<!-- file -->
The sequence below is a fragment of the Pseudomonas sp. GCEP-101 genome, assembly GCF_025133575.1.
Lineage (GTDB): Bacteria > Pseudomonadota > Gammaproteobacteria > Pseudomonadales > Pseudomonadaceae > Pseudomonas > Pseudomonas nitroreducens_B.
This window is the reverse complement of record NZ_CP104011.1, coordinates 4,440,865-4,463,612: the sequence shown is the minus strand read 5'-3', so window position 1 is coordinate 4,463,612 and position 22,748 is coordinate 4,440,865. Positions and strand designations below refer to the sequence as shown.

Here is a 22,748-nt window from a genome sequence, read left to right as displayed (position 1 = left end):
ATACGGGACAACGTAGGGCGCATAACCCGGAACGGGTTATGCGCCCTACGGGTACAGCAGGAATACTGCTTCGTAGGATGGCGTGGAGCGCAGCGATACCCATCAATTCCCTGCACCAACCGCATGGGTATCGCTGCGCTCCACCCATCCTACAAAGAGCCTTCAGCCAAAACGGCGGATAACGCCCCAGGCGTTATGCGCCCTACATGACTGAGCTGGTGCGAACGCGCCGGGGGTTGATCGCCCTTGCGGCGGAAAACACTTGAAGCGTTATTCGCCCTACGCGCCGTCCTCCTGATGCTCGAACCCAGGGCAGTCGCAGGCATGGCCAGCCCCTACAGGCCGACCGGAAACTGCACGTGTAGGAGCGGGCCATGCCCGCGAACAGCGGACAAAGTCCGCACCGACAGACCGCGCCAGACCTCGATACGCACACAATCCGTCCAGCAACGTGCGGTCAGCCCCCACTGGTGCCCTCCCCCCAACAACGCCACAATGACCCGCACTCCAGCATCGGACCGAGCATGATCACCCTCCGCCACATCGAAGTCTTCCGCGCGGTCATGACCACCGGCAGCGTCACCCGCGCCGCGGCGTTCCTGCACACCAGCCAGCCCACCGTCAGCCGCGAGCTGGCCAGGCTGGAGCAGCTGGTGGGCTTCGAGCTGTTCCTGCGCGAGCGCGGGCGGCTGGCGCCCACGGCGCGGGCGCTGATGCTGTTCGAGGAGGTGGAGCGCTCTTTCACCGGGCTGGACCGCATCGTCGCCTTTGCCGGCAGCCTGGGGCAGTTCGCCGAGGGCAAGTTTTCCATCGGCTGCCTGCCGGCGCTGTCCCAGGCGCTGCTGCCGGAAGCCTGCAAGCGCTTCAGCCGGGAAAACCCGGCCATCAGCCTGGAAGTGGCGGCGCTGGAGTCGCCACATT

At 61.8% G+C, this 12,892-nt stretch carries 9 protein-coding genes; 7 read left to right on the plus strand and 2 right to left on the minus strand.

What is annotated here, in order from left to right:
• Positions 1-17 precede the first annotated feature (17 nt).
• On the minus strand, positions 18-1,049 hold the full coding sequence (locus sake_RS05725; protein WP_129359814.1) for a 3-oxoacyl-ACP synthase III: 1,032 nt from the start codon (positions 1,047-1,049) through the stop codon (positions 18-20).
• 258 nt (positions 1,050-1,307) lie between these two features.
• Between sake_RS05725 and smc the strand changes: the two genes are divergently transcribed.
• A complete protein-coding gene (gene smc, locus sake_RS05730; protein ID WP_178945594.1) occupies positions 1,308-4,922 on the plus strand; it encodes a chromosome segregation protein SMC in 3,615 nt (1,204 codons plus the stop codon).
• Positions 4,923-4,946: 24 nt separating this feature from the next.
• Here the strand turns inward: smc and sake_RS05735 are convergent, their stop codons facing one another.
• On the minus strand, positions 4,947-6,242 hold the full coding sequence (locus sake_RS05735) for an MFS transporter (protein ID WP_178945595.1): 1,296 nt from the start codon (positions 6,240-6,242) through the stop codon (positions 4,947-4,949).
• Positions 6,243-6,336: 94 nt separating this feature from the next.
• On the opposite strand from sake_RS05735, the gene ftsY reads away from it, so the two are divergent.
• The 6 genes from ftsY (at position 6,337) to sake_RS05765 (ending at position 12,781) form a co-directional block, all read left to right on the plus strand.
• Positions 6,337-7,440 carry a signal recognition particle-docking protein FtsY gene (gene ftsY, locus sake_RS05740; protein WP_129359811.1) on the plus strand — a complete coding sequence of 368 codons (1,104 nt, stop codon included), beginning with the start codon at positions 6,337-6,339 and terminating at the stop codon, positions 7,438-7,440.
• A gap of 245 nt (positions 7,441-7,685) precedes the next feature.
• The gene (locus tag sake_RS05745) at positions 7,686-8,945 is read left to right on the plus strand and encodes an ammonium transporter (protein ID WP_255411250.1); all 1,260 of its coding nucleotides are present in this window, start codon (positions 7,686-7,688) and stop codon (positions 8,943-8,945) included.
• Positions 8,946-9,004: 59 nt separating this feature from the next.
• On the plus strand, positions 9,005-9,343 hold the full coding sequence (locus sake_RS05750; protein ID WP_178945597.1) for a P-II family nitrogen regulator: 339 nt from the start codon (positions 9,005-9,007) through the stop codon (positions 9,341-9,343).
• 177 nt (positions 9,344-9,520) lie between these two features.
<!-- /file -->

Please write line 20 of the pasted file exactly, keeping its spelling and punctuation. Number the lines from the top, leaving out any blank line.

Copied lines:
• A gap of 245 nt (positions 7,441-7,685) precedes the next feature.